}
    current
}

This is basically the same thing, so it's not surprising that it fails in the same way. I find it a little easier to reason about the scope of each reference in this version.

Here's a strange thing, though: if I remove the break from the scope that has borrowed node, this new (but incomplete) version does compile:

fn find_mut<'a, 'q, Q>(&'a mut self, key: &'q Q) -> &'a mut OptNode<K, V>
where
    Q: Ord,
    K: Ord + std::borrow::Borrow<Q>,
{
    let mut current = self;
    loop {
        if current.0.is_none() {
            break;
        }
        if let Some(ref mut node) = current.0 {
            if node.key.borrow() == key {
                // break; // Huh?
            }
            if node.key.borrow() > key {
                current = &mut node.left;
            } else {
                // node.key < key
                current = &mut node.right;
            }
        }
    }
    current
}

I don't have a great understanding why this might be, but it does seem to be a variant on Rust issue 47680, which makes me feel a little less bad about not understanding: this isn't deliberately designed behavior; it's a quirk of the current compiler implementation (current meaning Rust 1.50, or nightly as of February 2021).

Getting It To Work🔗

I did find a few variations that work, though they all have ugly spots that leave me a little dissatisfied. I'll show them here:

Handle the break case in another scope

This one is inspired by the previous discovery that the break contributes to the problem. If I put the break branch into a separate scope, the borrow checker is satisfied.

I find this version a tiny bit annoying because it's probably obvious to future coders that all three cases should live together, so it will forever need a comment explaining why it's oddly structured, with a warning to not try to fix it (unless you live in a Polonius future).

It also bothers me that node.key.borrow() needs to be duplicated, though I doubt there's any real-world overhead. Are there nontrivial implementations of std::borrow::Borrow that would result in this code being less efficient? I have no idea.

fn find_mut<'a, 'q, Q>(&'a mut self, key: &'q Q) -> &'a mut OptNode<K, V>
where
    Q: Ord,
    K: Ord + std::borrow::Borrow<Q>,
{
    let mut current = self;
    loop {
        if current.0.is_none() {
            break;
        }
        // Warning: don't try to combine this case with the
        // one that follows, or the borrow checker will be upset.
        if let Some(ref node) = current.0 {
            if node.key.borrow() == key {
                break;
            }
        }
        if let Some(ref mut node) = current.0 {
            if node.key.borrow() > key {
                current = &mut node.left;
            } else {
                // node.key < key
                current = &mut node.right;
            }
        }
    }
    current
}

Don't derive the return value from node

This version evades the problem by doing the key comparison, then immediately discarding the node reference, instead doing a redundant unwrap of the Option. Will the compiler optimize away the panic branch of the duplicate unwrap? I hope it will, but I'm worried it might not.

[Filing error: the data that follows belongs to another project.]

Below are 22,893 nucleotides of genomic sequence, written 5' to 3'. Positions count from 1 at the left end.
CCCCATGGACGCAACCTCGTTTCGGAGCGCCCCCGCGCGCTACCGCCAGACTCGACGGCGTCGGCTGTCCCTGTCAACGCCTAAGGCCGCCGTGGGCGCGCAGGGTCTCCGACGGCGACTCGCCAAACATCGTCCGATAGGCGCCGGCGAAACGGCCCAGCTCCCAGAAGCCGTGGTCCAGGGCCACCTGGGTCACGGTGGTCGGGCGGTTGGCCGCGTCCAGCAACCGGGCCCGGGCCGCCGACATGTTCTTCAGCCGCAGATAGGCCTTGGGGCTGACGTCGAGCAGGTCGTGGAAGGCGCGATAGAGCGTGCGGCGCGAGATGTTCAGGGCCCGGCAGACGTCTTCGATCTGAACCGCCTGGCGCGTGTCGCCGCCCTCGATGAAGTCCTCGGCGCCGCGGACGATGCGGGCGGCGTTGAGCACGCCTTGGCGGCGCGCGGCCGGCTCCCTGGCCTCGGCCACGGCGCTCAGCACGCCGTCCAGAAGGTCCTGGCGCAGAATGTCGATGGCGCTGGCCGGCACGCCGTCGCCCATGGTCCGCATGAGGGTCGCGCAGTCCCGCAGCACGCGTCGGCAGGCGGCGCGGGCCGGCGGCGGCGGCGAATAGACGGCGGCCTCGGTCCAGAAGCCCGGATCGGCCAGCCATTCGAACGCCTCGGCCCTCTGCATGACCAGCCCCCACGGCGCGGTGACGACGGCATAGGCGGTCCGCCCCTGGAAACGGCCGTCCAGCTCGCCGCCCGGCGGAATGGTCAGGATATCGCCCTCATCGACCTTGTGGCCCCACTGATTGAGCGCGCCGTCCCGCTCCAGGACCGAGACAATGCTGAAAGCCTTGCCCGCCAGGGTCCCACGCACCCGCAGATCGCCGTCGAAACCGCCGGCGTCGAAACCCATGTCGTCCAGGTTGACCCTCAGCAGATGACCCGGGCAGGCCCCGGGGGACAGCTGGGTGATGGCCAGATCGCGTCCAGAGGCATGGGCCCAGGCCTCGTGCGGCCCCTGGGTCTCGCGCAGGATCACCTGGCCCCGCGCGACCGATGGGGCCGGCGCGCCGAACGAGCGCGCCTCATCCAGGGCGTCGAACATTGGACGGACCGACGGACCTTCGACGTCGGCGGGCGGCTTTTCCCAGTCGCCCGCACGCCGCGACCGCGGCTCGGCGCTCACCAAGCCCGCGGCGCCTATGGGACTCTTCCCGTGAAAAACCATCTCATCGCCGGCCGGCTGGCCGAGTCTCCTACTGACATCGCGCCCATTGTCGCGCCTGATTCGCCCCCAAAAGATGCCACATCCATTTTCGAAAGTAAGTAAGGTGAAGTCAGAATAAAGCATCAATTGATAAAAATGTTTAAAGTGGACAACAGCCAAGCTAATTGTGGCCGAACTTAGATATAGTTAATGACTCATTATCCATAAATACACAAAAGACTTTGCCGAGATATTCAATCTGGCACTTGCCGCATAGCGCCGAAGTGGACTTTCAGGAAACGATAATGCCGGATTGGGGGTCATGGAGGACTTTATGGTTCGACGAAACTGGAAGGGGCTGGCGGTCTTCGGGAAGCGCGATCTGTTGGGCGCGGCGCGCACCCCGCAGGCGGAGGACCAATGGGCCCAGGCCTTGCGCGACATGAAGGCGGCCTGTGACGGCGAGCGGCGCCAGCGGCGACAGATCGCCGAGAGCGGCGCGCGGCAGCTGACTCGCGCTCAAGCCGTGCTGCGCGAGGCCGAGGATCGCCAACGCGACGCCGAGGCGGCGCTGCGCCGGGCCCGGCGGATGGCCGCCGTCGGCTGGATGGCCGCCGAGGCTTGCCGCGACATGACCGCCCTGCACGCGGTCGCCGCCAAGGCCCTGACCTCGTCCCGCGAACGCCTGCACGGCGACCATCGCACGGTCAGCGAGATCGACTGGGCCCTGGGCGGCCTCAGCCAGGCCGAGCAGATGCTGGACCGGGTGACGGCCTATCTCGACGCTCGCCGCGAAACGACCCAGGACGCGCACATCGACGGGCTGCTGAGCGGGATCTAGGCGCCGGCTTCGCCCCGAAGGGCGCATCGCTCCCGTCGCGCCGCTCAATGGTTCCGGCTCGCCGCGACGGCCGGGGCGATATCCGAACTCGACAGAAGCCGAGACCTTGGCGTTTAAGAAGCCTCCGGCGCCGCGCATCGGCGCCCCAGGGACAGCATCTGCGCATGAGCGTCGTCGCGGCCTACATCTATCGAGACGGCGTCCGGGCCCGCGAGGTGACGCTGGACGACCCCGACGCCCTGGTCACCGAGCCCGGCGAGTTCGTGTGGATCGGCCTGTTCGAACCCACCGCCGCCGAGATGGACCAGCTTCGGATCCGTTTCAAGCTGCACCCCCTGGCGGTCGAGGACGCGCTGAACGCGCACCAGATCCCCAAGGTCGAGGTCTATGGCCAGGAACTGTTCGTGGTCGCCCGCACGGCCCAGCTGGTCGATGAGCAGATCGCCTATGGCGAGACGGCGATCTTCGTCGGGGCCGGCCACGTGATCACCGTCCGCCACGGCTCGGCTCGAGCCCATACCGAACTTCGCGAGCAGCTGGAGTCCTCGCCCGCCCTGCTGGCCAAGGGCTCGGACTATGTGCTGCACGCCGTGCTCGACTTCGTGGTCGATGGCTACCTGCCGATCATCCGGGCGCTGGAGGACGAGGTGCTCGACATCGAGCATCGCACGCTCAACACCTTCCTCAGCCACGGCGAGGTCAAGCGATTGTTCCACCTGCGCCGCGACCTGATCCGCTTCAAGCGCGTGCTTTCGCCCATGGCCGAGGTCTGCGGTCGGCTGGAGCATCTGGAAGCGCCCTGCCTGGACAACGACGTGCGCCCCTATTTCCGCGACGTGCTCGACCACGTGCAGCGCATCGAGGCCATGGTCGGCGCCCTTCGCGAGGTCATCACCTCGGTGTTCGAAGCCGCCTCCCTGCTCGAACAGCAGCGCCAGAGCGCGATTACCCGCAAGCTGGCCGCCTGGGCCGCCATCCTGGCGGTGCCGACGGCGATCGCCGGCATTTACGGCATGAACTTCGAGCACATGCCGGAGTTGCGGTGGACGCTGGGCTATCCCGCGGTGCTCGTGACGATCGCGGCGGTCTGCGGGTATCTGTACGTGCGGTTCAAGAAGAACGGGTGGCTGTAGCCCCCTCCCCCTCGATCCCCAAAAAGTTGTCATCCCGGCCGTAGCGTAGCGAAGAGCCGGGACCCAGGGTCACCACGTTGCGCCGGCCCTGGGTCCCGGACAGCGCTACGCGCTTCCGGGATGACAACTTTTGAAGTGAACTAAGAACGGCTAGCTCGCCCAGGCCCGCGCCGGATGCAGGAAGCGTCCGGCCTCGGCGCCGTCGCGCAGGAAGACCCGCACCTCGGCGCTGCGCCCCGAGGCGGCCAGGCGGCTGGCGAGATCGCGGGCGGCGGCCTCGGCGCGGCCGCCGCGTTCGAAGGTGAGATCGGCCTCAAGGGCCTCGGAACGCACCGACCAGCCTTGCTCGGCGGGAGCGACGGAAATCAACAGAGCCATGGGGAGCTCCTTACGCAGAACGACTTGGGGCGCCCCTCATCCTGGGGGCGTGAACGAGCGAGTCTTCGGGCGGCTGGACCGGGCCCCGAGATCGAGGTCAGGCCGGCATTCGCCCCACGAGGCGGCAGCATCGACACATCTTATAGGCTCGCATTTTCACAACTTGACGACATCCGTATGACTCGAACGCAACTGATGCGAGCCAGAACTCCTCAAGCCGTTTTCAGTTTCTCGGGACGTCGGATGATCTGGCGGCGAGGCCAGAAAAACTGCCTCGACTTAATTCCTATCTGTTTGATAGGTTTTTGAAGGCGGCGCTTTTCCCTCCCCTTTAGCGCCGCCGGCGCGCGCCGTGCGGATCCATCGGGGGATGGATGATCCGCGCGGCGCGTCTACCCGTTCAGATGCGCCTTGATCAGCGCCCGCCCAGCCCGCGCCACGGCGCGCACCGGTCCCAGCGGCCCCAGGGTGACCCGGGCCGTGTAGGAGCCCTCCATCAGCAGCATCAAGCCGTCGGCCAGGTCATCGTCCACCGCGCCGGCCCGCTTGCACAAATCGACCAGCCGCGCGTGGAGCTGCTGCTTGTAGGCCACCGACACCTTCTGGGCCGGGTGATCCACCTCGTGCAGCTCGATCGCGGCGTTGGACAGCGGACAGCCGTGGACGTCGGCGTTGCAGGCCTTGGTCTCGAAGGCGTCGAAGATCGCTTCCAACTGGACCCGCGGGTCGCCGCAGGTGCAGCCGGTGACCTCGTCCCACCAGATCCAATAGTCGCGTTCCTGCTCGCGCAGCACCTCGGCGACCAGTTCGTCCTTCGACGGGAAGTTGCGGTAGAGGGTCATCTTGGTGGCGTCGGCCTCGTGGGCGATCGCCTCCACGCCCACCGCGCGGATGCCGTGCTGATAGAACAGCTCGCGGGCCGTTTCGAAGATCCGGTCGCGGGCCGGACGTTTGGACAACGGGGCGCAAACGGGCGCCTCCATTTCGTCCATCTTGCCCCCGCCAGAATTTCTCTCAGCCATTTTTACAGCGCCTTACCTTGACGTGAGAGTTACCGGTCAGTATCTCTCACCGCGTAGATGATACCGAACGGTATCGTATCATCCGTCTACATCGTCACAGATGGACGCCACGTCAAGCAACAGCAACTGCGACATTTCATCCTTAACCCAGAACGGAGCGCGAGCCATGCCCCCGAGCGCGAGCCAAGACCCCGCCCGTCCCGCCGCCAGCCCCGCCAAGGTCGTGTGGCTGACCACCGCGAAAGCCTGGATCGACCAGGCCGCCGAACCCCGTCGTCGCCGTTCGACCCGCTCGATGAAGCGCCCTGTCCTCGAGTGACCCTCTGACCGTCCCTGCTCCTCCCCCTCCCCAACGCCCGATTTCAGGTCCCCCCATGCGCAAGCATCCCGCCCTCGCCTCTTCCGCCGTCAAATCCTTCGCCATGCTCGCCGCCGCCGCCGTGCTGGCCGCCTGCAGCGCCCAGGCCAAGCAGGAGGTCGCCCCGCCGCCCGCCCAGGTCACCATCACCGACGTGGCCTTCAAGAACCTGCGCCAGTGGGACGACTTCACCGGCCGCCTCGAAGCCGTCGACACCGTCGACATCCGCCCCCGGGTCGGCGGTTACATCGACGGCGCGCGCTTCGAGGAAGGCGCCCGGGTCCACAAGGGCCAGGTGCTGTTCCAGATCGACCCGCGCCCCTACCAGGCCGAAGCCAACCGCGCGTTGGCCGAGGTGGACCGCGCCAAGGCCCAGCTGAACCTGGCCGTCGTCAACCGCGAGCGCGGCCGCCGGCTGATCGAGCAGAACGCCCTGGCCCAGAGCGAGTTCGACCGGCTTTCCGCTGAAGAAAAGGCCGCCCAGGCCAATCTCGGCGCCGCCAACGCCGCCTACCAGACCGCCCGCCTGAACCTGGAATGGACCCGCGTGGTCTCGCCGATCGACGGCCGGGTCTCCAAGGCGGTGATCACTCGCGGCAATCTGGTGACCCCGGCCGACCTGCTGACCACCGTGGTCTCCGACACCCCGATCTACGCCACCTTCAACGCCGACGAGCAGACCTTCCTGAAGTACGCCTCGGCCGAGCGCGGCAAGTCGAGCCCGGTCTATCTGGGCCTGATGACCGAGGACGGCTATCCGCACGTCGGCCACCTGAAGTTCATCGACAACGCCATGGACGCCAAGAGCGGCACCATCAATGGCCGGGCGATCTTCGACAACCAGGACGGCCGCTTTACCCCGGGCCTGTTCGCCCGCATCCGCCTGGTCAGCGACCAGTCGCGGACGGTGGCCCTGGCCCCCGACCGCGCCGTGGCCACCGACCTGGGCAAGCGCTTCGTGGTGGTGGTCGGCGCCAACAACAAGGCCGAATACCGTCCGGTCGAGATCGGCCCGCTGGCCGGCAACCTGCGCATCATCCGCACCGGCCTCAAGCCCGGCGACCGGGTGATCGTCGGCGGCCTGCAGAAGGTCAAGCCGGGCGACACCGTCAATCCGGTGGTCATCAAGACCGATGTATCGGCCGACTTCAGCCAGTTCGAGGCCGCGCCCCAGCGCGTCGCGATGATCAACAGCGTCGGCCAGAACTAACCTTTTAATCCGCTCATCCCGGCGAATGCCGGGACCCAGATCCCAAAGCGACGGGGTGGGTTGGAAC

fn find_mut<'a, 'q, Q>(&'a mut self, key: &'q Q) -> &'a mut OptNode<K, V>
where
    Q: Ord,
    K: Ord + std::borrow::Borrow<Q>,
{
    let mut current = self;
    loop {
        match current.0 {
            None => break,
            Some(ref node) => match key.cmp(&node.key.borrow()) {
                Ordering::Equal => break,
                Ordering::Less => {
                    // Warning: the borrow checker is upset if we try to do
                    // it the obvious way: current = &mut node.left;
                    current = &mut current.0.as_mut().unwrap().left;
                }
                Ordering::Greater => {
                    current = &mut current.0.as_mut().unwrap().right;
                }
            },
        }
    }
    current
}

Use unsafe

I guess I can just break the glass and use the big unsafe hammer. This seems kind of scary, and I don't really want to go here. I only included this attempt because I figured somebody would complain if I didn't at least consider this strategy.

fn find_mut<'a, 'q, Q>(&'a mut self, key: &'q Q) -> &'a mut OptNode<K, V>
where
    Q: Ord,
    K: Ord + std::borrow::Borrow<Q>,
{
    let mut current = self;
    loop {
        match current.0 {
            None => break,
            Some(ref mut node) => match key.cmp(&node.key.borrow()) {
                Ordering::Equal => break,
                Ordering::Less => {
                    // SAFETY: this pointer is known to always be
                    // valid. We're only working around a known
                    // borrow checker issue.
                    let node = node as *mut Box<TreeNode<K, V>>;
                    unsafe { current = &mut (*node).left; }
                }
                Ordering::Greater => {
                    let node = node as *mut Box<TreeNode<K, V>>;
                    unsafe { current = &mut (*node).right; }
                }
            },
        }
    }
    current
}

Epilogue🔗

I said at the beginning that I was defeated, and then showed three different ways to make it actually work. Maybe I should be a little less dramatic. It worked in the end, right?

I'm still a bit disappointed, though. I didn't succeed at my goal of getting the borrow checker to accept my program using straightforward idiomatic code. Instead I landed on a few acceptable workarounds, each of which comes with various minor annoyances attached. But as always, it was an interesting journey. I learned a bit more about the Rust compiler, especially the past and the future of the borrow checker.

For what it's worth, I did try running with -Zpolonius and my original code builds without errors. I hope that means that eventually this set of problems will just go away, but I'm not sure how optimistic I should be.

Is there a merit badge for "wrote some code that requires Polonius to compile"?

May you win all your arguments with the borrow checker.

Have a comment? Did I get something wrong? Get in touch on twitter: @codeandbitters

Postscript🔗

A couple of other articles worth reading:

I think the Improperly Reduced Borrows section in the Rust Nomicon is referring to the same problem, but it's hard to know for sure.

I also found the discussion of reborrowing interesting, but while it's useful to understand the ways that mutable references are constrained, I ultimately don't think that it helps me understand what's going on in this particular program.